Are holograms set to revolutionise sport?

Without question, the final weekend of Coachella will be remembered for Tupac’s computer-generated resurrection. But while this event not only made those in attendance think they were using the best hallucinogens ever made, it also marked a tipping point for all forms of entertainment.

After most Americans changed their shorts from climaxing at the sight of a life-like hologram interacting on stage with Dr. Dre and Snoop Dogg, a few realizations set in.  First of all, it can almost be guaranteed that the Super Bowl’s half-time show will be even more gaudy and obnoxious now that life-like holograms exist.

Also, going forth, the likes of Dave Matthews Band, U2, Coldplay, Red Hot Chili Peppers – and any other mega band that can afford to spend multi-millions on the technology – will be able to perform multiple shows in multiple locations on the same night.  I’ll give you a minute to let that sink in.  Just imagine the number of 17 year-olds that will be able to pay $75 for a field seat and lose their virginity to CGI Dave Matthews in Seattle… all the while, the real Dave Matthews is actually facilitating the theft of a whole other group of 17-year-olds’ V-Cards in Madrid.

DMB, yet to crack the lucrative Australian V-Plate market

Though the impact of hologram technology on the entertainment world will be monumental, its use in the sports arena could be even greater.  For instance, such technology would do wonders for the NFL’s head trauma issues.  If both teams were holograms, it is fair to say that the bodily harm attributed with playing professional football would decrease exponentially.  That said, the league would never go for it as the NFL is facing a interesting catch-22: the same issue that is literally killing its players is exactly why the sport is so overwhelmingly popular.  However, I digress…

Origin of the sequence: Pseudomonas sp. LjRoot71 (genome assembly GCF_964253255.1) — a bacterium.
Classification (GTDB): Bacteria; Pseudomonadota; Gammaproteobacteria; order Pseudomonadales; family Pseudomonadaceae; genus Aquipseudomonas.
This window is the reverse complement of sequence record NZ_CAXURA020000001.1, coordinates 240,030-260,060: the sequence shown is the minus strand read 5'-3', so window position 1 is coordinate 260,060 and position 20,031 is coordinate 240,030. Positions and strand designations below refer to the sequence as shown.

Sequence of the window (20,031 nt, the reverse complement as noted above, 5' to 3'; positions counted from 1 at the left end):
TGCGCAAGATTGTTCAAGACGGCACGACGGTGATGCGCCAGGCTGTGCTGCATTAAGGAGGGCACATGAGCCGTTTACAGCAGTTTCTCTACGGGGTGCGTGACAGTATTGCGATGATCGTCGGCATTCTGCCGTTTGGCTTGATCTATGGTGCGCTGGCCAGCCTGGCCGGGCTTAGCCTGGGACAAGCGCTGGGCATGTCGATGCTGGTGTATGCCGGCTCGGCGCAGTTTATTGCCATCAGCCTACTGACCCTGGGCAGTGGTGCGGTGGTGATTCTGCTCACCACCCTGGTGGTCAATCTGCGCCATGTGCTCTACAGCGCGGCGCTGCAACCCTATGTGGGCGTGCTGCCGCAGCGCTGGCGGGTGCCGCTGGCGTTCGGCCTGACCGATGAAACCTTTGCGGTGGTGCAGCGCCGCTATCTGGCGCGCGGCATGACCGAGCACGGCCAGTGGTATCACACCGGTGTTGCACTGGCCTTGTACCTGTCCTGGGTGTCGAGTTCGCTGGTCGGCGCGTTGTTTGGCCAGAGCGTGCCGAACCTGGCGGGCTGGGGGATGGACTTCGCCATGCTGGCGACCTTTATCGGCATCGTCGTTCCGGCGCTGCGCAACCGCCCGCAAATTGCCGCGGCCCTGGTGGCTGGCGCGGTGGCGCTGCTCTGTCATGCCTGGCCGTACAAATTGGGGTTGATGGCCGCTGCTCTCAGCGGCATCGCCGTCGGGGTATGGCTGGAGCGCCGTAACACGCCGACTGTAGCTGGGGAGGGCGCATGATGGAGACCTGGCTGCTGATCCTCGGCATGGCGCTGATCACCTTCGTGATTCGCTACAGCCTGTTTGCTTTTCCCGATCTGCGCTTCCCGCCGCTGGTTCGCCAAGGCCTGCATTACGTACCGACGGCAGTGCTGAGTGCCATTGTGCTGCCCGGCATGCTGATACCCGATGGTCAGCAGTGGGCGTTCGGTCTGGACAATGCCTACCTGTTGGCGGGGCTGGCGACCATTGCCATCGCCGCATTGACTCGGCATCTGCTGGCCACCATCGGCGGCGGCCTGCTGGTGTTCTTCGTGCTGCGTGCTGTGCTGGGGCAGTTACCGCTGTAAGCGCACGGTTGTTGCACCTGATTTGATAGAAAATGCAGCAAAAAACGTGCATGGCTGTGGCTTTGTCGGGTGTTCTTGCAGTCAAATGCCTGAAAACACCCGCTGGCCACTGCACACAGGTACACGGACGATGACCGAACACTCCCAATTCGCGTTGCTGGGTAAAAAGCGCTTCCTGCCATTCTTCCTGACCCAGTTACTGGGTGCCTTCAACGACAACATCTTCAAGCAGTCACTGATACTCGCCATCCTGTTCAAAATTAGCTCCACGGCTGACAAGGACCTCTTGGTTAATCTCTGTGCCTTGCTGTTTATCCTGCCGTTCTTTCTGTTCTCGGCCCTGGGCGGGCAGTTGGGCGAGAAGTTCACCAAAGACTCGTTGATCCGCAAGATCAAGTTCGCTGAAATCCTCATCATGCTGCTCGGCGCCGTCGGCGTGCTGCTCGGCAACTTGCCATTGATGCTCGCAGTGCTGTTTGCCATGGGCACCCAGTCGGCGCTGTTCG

There is a higher calling for the same hologram technology that brought Tupac back to life.  Both the NBA and NFL now have the opportunity to bring to life the video games that dominated my youth – NBA Jam and NFL Blitz.  In the mid to late ‘90s, MTV came as close as possible to making this dream a reality with its Rock ‘N Jock events.  However, now that technology has freed us from the restraints and limitations of the human body, these wet dreams can become reality.

NBA Jam, where the Nets can actually appear competitive

Two-on-two basketball and seven-on-seven football with the bone-crushing hits, earth-shattering dunks and once-in-a-lifetime matchups that previously were restricted to the worlds of Nintendo 64, Playstation and Xbox are now possible.  Technology has created a world where HE’S ON FIRE is more than just a fond memory of my childhood.  No longer do I have to watch a 25-year-old tape of Lawrence Taylor snapping Joe Theisman’s leg in half.  Previous to Tupac’s appearance at Coachella, the laws of physics prevented someone from taking off from mid-court and shattering the backboard while doing a 1080 dunk.

Tupac’s virtual renaissance is just the start of what will be an entirely new dimension of entertainment.

By R.J. Karas  

March Madness, the Final Four showdown